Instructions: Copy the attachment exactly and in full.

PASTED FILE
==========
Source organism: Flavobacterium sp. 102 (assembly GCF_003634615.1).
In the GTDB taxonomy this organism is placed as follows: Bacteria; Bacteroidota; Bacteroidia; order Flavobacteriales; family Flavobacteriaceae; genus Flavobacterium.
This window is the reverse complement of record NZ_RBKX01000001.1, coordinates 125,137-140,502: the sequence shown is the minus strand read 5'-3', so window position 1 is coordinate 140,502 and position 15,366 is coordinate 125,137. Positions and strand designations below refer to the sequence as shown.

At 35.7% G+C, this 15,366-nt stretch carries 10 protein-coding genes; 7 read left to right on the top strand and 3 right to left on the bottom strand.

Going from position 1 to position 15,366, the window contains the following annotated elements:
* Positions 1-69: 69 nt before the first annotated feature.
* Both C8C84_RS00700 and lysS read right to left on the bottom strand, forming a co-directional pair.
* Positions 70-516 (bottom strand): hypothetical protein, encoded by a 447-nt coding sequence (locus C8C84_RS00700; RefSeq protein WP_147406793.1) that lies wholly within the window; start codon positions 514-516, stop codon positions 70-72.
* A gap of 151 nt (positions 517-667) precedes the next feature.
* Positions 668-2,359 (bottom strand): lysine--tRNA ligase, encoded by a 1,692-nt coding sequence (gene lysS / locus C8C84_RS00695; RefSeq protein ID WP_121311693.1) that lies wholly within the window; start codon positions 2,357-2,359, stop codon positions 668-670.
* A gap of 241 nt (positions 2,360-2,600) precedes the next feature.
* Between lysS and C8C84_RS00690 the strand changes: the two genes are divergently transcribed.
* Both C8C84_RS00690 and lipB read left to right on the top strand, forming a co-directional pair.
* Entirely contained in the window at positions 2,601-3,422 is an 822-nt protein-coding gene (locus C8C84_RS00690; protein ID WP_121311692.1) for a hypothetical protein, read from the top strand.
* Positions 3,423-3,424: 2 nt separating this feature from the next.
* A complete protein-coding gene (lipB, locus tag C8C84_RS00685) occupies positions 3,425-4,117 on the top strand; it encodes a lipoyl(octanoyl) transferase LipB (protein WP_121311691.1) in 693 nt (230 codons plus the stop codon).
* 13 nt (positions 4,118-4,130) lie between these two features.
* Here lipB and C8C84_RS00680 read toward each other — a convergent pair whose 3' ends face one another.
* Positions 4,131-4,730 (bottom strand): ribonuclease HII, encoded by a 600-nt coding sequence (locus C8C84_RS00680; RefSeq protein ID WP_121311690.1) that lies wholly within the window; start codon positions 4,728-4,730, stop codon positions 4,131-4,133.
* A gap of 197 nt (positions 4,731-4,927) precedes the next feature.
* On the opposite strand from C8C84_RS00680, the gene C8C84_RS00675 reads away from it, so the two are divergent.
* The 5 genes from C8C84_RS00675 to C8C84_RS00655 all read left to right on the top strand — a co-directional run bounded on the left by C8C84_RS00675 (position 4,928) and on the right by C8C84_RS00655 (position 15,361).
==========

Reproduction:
Source organism: Flavobacterium sp. 102 (assembly GCF_003634615.1).
In the GTDB taxonomy this organism is placed as follows: Bacteria; Bacteroidota; Bacteroidia; order Flavobacteriales; family Flavobacteriaceae; genus Flavobacterium.
This window is the reverse complement of record NZ_RBKX01000001.1, coordinates 125,137-140,502: the sequence shown is the minus strand read 5'-3', so window position 1 is coordinate 140,502 and position 15,366 is coordinate 125,137. Positions and strand designations below refer to the sequence as shown.

At 35.7% G+C, this 15,366-nt stretch carries 10 protein-coding genes; 7 read left to right on the top strand and 3 right to left on the bottom strand.

Going from position 1 to position 15,366, the window contains the following annotated elements:
* Positions 1-69: 69 nt before the first annotated feature.
* Both C8C84_RS00700 and lysS read right to left on the bottom strand, forming a co-directional pair.
* Positions 70-516 (bottom strand): hypothetical protein, encoded by a 447-nt coding sequence (locus C8C84_RS00700; RefSeq protein WP_147406793.1) that lies wholly within the window; start codon positions 514-516, stop codon positions 70-72.
* A gap of 151 nt (positions 517-667) precedes the next feature.
* Positions 668-2,359 (bottom strand): lysine--tRNA ligase, encoded by a 1,692-nt coding sequence (gene lysS / locus C8C84_RS00695; RefSeq protein ID WP_121311693.1) that lies wholly within the window; start codon positions 2,357-2,359, stop codon positions 668-670.
* A gap of 241 nt (positions 2,360-2,600) precedes the next feature.
* Between lysS and C8C84_RS00690 the strand changes: the two genes are divergently transcribed.
* Both C8C84_RS00690 and lipB read left to right on the top strand, forming a co-directional pair.
* Entirely contained in the window at positions 2,601-3,422 is an 822-nt protein-coding gene (locus C8C84_RS00690; protein ID WP_121311692.1) for a hypothetical protein, read from the top strand.
* Positions 3,423-3,424: 2 nt separating this feature from the next.
* A complete protein-coding gene (lipB, locus tag C8C84_RS00685) occupies positions 3,425-4,117 on the top strand; it encodes a lipoyl(octanoyl) transferase LipB (protein WP_121311691.1) in 693 nt (230 codons plus the stop codon).
* 13 nt (positions 4,118-4,130) lie between these two features.
* Here lipB and C8C84_RS00680 read toward each other — a convergent pair whose 3' ends face one another.
* Positions 4,131-4,730 (bottom strand): ribonuclease HII, encoded by a 600-nt coding sequence (locus C8C84_RS00680; RefSeq protein ID WP_121311690.1) that lies wholly within the window; start codon positions 4,728-4,730, stop codon positions 4,131-4,133.
* A gap of 197 nt (positions 4,731-4,927) precedes the next feature.
* On the opposite strand from C8C84_RS00680, the gene C8C84_RS00675 reads away from it, so the two are divergent.
* The 5 genes from C8C84_RS00675 to C8C84_RS00655 all read left to right on the top strand — a co-directional run bounded on the left by C8C84_RS00675 (position 4,928) and on the right by C8C84_RS00655 (position 15,361).